Managing Debt

How do you know when you’re carrying too much debt?  Well before you start losing sleep at night or feeling it in the pit of your stomach, you may be overloading your credit cards without even realizing it.  Debt is generally considered:

  • Manageable when you have enough income to pay your debt and cover your living expenses with some left over to save
  • Uncomfortable when you have to tighten your belt to make ends meet
  • Difficult when you do not have enough income to meet all your monthly expenses
  • Punishing when you are forced to borrow into deeper debt to meet your ongoing obligations.

If your debt load is making you uncomfortable, read the next paragraph to learn how you can reduce it as quickly as possible.  If it is difficult or punishing, you may need outside help to get back on track. Contact us for a free 30-minute consulatation.

Managing Uncomfortable Credit Card Debt

Paying off high-interest credit card debt is usually the first step most people take toward regaining control of their financial lives. When your rid yourself of credit card debt, you can free hundreds of dollars every month for more important things – like savings. First hide your card credits; then choose between two popular debt repayment methods commonly known as snowball and avalanche.

Debt Snowball

Following the debt snowball technique, popularized by radio talk show host Dave Ramsey, you pay off your smallest debts first. He recommends making minimum payments on all other debts while throwing as much money as you can toward the smallest. Once you pay it off, apply the same monthly payment toward the next smallest and so forth until you’re debt free.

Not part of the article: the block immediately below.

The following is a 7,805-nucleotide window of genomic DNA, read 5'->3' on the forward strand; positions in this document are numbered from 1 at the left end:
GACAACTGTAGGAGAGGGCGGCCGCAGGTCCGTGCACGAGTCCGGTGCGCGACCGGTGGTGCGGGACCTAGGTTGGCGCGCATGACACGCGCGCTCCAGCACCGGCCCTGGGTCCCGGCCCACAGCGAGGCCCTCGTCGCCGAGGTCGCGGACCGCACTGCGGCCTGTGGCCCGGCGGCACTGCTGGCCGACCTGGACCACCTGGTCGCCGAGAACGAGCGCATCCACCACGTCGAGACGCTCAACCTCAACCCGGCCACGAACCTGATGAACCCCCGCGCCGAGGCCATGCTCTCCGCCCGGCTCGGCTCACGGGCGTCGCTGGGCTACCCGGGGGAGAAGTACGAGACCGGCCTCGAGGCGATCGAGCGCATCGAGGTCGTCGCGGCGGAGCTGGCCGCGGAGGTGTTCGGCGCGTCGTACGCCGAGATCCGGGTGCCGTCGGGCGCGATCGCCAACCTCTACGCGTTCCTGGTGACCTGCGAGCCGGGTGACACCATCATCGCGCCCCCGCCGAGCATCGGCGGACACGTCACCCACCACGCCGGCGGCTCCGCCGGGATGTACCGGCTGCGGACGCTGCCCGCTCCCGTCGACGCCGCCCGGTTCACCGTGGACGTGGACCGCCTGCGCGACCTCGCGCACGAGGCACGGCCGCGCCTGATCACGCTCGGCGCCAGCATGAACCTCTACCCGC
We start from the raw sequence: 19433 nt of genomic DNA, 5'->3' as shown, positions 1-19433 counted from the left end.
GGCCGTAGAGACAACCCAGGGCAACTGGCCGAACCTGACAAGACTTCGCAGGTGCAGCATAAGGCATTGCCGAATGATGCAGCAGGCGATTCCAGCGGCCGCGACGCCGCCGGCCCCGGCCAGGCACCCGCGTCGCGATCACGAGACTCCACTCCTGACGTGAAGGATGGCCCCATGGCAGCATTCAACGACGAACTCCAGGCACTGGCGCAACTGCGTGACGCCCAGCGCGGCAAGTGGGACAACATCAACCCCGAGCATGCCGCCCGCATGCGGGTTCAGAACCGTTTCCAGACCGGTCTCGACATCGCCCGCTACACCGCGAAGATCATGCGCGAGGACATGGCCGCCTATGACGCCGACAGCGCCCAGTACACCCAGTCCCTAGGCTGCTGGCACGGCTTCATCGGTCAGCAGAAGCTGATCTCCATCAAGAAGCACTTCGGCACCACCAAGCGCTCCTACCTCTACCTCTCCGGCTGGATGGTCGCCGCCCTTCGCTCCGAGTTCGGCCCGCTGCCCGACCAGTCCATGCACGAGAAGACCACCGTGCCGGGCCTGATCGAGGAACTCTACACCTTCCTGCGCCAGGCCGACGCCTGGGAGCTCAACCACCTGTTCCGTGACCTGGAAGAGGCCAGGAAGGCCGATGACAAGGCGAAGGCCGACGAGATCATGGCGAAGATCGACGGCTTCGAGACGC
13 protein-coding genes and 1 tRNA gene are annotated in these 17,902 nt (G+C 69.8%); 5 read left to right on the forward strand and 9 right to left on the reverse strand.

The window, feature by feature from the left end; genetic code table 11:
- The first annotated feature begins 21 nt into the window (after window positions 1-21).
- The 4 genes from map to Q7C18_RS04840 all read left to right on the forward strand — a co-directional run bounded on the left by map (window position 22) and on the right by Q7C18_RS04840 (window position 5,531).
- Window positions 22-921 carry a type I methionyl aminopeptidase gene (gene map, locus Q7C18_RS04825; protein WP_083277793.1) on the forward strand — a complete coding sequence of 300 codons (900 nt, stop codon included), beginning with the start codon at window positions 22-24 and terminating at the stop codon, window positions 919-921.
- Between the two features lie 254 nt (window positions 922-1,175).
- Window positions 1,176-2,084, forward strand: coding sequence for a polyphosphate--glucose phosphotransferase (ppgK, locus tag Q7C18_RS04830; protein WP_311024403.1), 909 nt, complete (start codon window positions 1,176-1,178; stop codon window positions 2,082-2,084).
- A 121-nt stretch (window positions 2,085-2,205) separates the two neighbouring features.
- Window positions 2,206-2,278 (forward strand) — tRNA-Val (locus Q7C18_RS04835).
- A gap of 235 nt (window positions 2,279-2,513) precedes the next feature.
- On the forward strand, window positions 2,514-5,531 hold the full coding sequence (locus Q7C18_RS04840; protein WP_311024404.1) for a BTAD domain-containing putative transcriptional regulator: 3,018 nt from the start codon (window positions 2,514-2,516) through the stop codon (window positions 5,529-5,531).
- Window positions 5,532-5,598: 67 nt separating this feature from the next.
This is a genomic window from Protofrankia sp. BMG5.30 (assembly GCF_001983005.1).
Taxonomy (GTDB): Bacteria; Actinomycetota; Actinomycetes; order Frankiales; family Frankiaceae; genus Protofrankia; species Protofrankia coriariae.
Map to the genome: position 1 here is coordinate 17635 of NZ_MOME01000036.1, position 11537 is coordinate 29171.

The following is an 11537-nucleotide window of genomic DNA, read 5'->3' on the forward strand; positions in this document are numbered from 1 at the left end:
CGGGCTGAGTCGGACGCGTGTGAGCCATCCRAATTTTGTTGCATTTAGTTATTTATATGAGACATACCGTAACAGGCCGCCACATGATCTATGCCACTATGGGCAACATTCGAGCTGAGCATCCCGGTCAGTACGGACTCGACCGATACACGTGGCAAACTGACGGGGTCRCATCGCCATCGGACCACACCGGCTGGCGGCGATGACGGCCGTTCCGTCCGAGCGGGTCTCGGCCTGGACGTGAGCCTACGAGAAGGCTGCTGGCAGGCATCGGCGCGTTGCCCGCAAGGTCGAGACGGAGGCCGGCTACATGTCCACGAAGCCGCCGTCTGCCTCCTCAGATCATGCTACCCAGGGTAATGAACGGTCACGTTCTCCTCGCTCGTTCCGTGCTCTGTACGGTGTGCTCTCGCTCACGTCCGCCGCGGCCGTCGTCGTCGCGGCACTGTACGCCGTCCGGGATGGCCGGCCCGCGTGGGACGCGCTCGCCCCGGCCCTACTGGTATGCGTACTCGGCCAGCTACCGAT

Debt Avalanche

Using this method, you pay off your highest interest debts first. Line up all your debts in order from the highest to lowest interest rate. Make minimum payments on your lower interest debt while paying as much as you can toward your highest interest debt. Once you pay off the first debt, apply the same monthly payment to the next highest interest debt and so on until you’re down to zero.

The snowball approach provides the psychological boost of paying off your first debt and the momentum to stick with the plan.   However, if your smaller balances carry lower interest rates than other debt, you’ll end up paying more interest over the long run. With the avalanche method, you’ll pay less interest, but it may be tougher to stay motivated, especially if the first debt has an especially high balance.

If you can stick to the avalanche plan, we recommend it. The sooner you eliminate high interest debt, the more money you’ll have availabe for other things, like savings.